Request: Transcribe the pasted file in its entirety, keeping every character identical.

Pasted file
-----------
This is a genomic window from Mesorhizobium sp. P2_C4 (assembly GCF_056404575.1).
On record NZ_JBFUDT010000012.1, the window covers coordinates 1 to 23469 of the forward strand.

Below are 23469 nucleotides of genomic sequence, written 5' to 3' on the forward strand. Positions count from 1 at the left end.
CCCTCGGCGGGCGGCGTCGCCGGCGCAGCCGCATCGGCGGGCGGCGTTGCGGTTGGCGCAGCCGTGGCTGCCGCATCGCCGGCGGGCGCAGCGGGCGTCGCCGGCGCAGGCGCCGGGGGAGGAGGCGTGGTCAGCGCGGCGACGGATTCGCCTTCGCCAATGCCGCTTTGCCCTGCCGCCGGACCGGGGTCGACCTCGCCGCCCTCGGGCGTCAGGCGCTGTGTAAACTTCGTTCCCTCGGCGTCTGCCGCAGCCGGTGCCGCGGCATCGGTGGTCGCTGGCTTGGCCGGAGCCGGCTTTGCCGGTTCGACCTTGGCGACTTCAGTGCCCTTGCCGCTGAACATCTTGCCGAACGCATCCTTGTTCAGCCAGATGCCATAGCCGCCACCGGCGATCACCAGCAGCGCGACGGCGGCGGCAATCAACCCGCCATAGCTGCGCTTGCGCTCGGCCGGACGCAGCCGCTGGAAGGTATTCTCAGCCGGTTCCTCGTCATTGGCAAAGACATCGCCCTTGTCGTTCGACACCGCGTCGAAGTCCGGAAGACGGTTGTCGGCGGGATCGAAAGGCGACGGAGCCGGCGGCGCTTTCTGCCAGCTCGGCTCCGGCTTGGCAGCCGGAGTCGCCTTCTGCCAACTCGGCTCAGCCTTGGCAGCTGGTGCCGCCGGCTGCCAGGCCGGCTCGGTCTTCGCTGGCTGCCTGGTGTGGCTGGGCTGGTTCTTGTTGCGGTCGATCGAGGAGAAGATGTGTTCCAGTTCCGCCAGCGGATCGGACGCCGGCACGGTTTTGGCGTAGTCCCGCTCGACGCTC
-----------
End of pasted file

This is a genomic window from Mesorhizobium sp. P2_C4 (assembly GCF_056404575.1).
On record NZ_JBFUDT010000012.1, the window covers coordinates 1 to 23469 of the forward strand.

Below are 23469 nucleotides of genomic sequence, written 5' to 3' on the forward strand. Positions count from 1 at the left end.
CCCTCGGCGGGCGGCGTCGCCGGCGCAGCCGCATCGGCGGGCGGCGTTGCGGTTGGCGCAGCCGTGGCTGCCGCATCGCCGGCGGGCGCAGCGGGCGTCGCCGGCGCAGGCGCCGGGGGAGGAGGCGTGGTCAGCGCGGCGACGGATTCGCCTTCGCCAATGCCGCTTTGCCCTGCCGCCGGACCGGGGTCGACCTCGCCGCCCTCGGGCGTCAGGCGCTGTGTAAACTTCGTTCCCTCGGCGTCTGCCGCAGCCGGTGCCGCGGCATCGGTGGTCGCTGGCTTGGCCGGAGCCGGCTTTGCCGGTTCGACCTTGGCGACTTCAGTGCCCTTGCCGCTGAACATCTTGCCGAACGCATCCTTGTTCAGCCAGATGCCATAGCCGCCACCGGCGATCACCAGCAGCGCGACGGCGGCGGCAATCAACCCGCCATAGCTGCGCTTGCGCTCGGCCGGACGCAGCCGCTGGAAGGTATTCTCAGCCGGTTCCTCGTCATTGGCAAAGACATCGCCCTTGTCGTTCGACACCGCGTCGAAGTCCGGAAGACGGTTGTCGGCGGGATCGAAAGGCGACGGAGCCGGCGGCGCTTTCTGCCAGCTCGGCTCCGGCTTGGCAGCCGGAGTCGCCTTCTGCCAACTCGGCTCAGCCTTGGCAGCTGGTGCCGCCGGCTGCCAGGCCGGCTCGGTCTTCGCTGGCTGCCTGGTGTGGCTGGGCTGGTTCTTGTTGCGGTCGATCGAGGAGAAGATGTGTTCCAGTTCCGCCAGCGGATCGGACGCCGGCACGGTTTTGGCGTAGTCCCGCTCGACGCTC